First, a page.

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Photo Credit: Nick Barden

The 2021 Top 20 Leafs Prospects: #2 Nick Robertson

Coming second on this year’s Top 20 Leafs Prospects list is last year’s #1, Nicholas Robertson.

Robertson, who torched the Ontario Hockey League for more than a goal-per-game in 2019-20, came into the 2020-21 season with a lot of hype and excitement surrounding him. Leafs fans were encouraged to see him keep his head above water in his first NHL stint as he joined the Leafs for their play-in series against Columbus.

Evaluating Robertson’s 2020-21 campaign was challenging, as he had a tough time stringing together long stretches of play between injuries, the Marlies’ COVID hiatus, and spending time watching the Leafs from the press box. When he played, his talent was still noticeable, the work ethic was still abundantly apparent, and he still showed a knack for blowing pucks past goaltenders. However, he played just 27 games of professional hockey last year, which did not give us much runway to work with to assess his progression.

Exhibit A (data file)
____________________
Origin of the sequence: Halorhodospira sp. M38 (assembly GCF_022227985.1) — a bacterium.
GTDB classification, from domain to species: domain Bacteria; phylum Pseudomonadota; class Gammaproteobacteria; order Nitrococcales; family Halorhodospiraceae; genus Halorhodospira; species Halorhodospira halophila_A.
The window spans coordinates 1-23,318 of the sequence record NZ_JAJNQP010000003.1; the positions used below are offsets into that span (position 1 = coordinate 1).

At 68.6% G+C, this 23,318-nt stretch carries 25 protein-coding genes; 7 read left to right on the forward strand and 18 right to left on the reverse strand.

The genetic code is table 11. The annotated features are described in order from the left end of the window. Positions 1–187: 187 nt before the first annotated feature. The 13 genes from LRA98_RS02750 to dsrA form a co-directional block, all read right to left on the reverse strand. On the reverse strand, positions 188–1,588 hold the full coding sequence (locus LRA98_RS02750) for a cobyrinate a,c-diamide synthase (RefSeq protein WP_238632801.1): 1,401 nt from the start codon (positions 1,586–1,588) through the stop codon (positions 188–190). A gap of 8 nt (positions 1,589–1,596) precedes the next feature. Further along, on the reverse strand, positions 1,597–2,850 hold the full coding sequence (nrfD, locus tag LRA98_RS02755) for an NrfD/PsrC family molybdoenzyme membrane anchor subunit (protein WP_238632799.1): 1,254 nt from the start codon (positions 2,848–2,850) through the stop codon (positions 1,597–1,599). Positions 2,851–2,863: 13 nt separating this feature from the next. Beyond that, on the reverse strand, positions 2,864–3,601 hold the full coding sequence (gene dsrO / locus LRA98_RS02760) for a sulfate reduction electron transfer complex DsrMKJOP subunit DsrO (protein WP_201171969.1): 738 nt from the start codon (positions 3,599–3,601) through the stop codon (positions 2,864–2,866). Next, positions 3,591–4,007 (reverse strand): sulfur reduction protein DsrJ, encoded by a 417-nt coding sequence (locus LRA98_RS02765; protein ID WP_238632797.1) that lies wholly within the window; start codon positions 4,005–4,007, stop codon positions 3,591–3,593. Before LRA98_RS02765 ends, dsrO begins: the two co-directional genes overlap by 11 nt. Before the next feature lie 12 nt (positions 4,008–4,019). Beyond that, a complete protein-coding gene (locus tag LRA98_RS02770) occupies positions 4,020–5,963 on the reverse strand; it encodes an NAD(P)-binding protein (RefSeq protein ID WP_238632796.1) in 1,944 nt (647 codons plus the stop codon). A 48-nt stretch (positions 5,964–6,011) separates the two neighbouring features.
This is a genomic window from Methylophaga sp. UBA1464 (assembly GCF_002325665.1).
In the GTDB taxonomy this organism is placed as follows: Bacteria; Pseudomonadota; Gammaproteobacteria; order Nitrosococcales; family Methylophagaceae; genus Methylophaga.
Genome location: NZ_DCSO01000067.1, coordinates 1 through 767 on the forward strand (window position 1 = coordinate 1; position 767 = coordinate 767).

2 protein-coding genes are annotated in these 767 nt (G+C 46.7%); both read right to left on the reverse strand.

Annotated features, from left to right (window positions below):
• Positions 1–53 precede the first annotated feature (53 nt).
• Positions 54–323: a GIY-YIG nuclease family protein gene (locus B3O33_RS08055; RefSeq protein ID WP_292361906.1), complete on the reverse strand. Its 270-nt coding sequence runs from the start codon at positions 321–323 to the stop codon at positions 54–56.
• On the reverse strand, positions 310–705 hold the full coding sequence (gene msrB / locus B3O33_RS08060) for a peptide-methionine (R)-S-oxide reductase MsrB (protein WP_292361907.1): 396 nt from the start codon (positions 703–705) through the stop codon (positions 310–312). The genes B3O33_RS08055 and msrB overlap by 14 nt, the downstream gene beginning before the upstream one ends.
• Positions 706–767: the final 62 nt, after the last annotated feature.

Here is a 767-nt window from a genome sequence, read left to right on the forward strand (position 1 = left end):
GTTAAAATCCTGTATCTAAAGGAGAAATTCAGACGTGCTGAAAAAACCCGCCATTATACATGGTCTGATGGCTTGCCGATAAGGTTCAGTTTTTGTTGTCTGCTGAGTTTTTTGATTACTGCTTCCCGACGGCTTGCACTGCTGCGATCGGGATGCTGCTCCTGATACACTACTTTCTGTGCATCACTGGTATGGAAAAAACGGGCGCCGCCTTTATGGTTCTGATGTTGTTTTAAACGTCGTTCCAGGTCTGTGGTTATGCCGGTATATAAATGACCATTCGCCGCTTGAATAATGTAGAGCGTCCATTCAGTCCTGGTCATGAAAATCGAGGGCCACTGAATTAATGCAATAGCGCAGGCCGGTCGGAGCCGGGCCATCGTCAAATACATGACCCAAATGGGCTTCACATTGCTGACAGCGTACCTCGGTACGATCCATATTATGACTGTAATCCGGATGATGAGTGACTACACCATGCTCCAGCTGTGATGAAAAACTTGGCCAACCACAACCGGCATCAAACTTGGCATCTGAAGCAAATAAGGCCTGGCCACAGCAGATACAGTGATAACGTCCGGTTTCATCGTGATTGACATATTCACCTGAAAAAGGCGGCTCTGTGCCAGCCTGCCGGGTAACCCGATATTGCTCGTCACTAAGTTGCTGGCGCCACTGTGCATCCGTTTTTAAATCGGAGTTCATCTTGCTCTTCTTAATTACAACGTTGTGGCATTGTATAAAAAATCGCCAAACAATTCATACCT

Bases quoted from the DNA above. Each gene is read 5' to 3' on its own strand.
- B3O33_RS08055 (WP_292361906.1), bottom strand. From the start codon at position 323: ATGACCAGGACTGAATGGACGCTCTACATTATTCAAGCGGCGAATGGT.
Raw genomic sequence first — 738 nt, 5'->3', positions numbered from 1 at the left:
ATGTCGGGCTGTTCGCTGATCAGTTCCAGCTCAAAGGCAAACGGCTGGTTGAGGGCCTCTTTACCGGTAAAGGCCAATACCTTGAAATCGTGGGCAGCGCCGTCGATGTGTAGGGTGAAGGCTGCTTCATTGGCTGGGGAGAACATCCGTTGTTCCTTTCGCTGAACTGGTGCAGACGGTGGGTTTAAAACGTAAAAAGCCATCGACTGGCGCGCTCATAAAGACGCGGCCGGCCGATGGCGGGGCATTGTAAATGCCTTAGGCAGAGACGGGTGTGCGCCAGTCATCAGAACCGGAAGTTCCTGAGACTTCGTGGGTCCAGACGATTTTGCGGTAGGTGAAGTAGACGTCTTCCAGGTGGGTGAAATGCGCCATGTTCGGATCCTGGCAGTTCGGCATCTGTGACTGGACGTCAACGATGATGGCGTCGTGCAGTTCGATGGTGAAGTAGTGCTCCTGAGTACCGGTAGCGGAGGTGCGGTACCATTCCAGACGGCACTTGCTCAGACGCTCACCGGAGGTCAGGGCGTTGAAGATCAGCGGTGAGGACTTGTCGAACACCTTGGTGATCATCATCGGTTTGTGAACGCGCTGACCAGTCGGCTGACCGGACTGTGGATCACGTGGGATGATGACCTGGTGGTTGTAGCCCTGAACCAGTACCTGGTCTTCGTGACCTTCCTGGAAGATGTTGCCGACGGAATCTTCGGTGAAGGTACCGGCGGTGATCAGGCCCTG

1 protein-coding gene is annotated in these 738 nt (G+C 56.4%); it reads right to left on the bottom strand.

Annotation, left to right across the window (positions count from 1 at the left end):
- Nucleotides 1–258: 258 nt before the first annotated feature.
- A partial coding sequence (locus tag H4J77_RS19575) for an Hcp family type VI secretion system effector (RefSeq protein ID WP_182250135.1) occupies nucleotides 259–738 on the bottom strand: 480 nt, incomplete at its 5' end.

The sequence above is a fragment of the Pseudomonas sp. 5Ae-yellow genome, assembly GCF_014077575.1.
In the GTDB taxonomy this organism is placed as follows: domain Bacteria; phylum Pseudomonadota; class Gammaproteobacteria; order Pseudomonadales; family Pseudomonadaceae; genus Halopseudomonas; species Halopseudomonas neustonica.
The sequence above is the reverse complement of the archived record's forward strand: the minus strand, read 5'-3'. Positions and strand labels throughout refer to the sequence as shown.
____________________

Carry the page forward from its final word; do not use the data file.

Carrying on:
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Position: Left Forward

Age: 19 (20 on September 11)

Height: 5’9

Weight: 164 lbs

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Drafted: 53rd Overall, 2019 NHL Draft by The Toronto Maple Leafs

2020-21 Teams: Toronto Marlies, AHL (21GP) | Toronto Maple Leafs, NHL (6GP)

2020 Prospect Ranking: #1

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Overview

Robertson, an undersized forward at 5-foot-9, was selected midway through the second round by the Leafs in the 2019 draft off the strength of a point-per-game season (27G-28A-55P in 54GP) with the Peterborough Petes. The pick was regarded as solid value for the Leafs at the time, and just another example of a first round talent sliding down the draft board due to his size.